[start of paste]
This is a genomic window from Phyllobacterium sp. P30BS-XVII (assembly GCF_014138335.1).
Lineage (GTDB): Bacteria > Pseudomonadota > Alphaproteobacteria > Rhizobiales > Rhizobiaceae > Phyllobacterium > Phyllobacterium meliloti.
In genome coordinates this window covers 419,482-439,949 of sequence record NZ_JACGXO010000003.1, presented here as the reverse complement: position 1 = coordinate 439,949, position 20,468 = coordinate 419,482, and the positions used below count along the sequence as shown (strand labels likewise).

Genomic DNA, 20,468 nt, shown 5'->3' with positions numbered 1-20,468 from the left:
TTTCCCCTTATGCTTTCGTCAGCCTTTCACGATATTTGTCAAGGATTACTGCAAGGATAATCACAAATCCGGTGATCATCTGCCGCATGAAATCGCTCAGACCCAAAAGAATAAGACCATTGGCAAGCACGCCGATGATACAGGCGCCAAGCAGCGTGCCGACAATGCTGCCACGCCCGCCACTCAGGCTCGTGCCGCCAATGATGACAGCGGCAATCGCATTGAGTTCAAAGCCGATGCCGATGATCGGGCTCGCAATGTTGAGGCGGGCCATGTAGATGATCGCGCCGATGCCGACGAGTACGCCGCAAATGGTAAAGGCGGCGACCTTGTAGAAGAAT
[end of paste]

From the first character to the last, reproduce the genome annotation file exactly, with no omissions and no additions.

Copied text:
This is a genomic window from Phyllobacterium sp. P30BS-XVII (assembly GCF_014138335.1).
Lineage (GTDB): Bacteria > Pseudomonadota > Alphaproteobacteria > Rhizobiales > Rhizobiaceae > Phyllobacterium > Phyllobacterium meliloti.
In genome coordinates this window covers 419,482-439,949 of sequence record NZ_JACGXO010000003.1, presented here as the reverse complement: position 1 = coordinate 439,949, position 20,468 = coordinate 419,482, and the positions used below count along the sequence as shown (strand labels likewise).

Genomic DNA, 20,468 nt, shown 5'->3' with positions numbered 1-20,468 from the left:
TTTCCCCTTATGCTTTCGTCAGCCTTTCACGATATTTGTCAAGGATTACTGCAAGGATAATCACAAATCCGGTGATCATCTGCCGCATGAAATCGCTCAGACCCAAAAGAATAAGACCATTGGCAAGCACGCCGATGATACAGGCGCCAAGCAGCGTGCCGACAATGCTGCCACGCCCGCCACTCAGGCTCGTGCCGCCAATGATGACAGCGGCAATCGCATTGAGTTCAAAGCCGATGCCGATGATCGGGCTCGCAATGTTGAGGCGGGCCATGTAGATGATCGCGCCGATGCCGACGAGTACGCCGCAAATGGTAAAGGCGGCGACCTTGTAGAAGAAT